When a person dies without leaving a valid Will they are said to have died ‘intestate’.
If a person dies intestate then their assets will be divided according to a fixed legal formula which varies between each of the States and Territories.
As there is no Will to confer authority on a person to administer the estate, until an application is made to the Supreme Court for a Grant of Letters of Administration the deceased person’s estate cannot be properly administered.
What are Letters of Administration?
‘Letters of Administration’ are an order granted by the Supreme Court which gives a person the legal right to deal with the estate of a deceased person where the deceased person died without leaving a valid Will.
Without a valid Will naming an executor, someone (typically a major beneficiary) must apply to the Supreme Court for a Grant of Letters of Administration.
If the application is approved, the applicant will be appointed as the ‘Administrator’ of the estate and will be authorised to administer the estate and distribute the deceased’s assets according to the relevant intestacy formula.
If there is no family member willing or able to act as the administrator of the estate, the court may appoint a public trustee, who will charge a professional fee for acting in the role.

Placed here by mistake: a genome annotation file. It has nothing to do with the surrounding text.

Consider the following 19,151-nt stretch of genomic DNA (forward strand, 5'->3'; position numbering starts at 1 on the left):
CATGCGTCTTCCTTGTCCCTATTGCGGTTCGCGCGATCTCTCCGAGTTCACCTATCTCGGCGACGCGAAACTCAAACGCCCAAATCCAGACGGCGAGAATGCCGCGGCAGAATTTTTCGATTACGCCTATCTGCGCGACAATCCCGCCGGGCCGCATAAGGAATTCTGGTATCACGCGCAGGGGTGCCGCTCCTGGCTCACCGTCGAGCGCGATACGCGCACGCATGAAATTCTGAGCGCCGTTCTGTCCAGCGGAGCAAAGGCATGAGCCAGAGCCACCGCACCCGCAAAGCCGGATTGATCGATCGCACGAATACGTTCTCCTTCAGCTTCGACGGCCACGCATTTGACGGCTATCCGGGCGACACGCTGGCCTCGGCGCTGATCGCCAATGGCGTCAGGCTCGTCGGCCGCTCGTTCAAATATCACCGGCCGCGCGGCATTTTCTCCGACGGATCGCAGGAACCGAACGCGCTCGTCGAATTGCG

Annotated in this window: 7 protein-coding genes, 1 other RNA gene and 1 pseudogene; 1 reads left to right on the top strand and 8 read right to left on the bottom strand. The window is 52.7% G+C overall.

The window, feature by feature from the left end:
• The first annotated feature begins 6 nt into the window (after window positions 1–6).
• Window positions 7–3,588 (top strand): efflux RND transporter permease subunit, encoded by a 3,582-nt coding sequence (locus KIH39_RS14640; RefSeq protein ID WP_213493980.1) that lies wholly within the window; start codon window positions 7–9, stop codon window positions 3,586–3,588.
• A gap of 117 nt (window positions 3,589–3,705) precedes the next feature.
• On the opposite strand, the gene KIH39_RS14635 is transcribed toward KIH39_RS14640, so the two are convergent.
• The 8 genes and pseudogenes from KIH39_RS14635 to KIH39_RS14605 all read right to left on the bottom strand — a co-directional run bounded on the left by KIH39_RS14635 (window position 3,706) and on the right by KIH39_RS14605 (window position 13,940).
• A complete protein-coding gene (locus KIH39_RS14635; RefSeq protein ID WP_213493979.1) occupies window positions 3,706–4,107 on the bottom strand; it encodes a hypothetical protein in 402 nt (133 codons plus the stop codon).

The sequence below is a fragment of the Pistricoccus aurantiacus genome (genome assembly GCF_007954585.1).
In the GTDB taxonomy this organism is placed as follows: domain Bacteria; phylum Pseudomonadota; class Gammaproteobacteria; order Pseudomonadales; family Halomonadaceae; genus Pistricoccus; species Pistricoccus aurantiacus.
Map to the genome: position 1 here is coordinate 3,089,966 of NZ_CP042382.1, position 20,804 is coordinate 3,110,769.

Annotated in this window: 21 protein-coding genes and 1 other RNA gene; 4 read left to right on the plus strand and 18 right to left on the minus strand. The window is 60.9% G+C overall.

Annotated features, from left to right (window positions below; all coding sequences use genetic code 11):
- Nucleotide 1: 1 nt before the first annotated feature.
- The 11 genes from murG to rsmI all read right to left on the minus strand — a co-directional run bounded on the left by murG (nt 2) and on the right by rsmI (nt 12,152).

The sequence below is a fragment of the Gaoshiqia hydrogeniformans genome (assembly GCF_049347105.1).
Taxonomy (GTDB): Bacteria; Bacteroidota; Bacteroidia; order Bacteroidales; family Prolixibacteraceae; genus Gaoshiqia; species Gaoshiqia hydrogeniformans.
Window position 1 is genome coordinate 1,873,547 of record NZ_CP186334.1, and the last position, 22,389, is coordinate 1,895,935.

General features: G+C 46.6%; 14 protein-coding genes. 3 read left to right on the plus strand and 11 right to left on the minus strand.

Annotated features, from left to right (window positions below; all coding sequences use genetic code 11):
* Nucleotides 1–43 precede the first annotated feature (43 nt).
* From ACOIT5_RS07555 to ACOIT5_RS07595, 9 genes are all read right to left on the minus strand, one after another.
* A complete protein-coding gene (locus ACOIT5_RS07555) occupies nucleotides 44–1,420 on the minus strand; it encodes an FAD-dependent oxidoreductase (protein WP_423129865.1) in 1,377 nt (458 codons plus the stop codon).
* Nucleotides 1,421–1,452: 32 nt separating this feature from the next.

Do I need a Grant?
Letters of Administration must be applied for whenever someone dies intestate leaving behind an estate that is valued over a certain amount, or that contains ‘real property’, such as a house or an apartment.
In making an application to the Supreme Court you must:
- Advertise the application in a local newspaper
- Lodge a formal application with the Court including an affidavit (a sworn statement) containing:
- Proof that you have advertised the application;
- Details about any known testamentary documents;
- Details about the deceased;
- Evidence of the relationship for those entitled to receive on intestacy;
- Evidence that beneficiairies have consented or are aware of your application;
- A search of the Registry records to indicate a previous Grant has not been made; and
- A death certificate.
Depending on the exact certainty and complexity of the estate further documentation may be required.
The death of a loved one is an incredibly difficult time. It is already hard enough without the added stresses of legal process. Tetlow Legal is familiar with the intricacies of applying for a Grant of Letters of Administration and is well-equipped to handle the process in a sensitive and professional manner.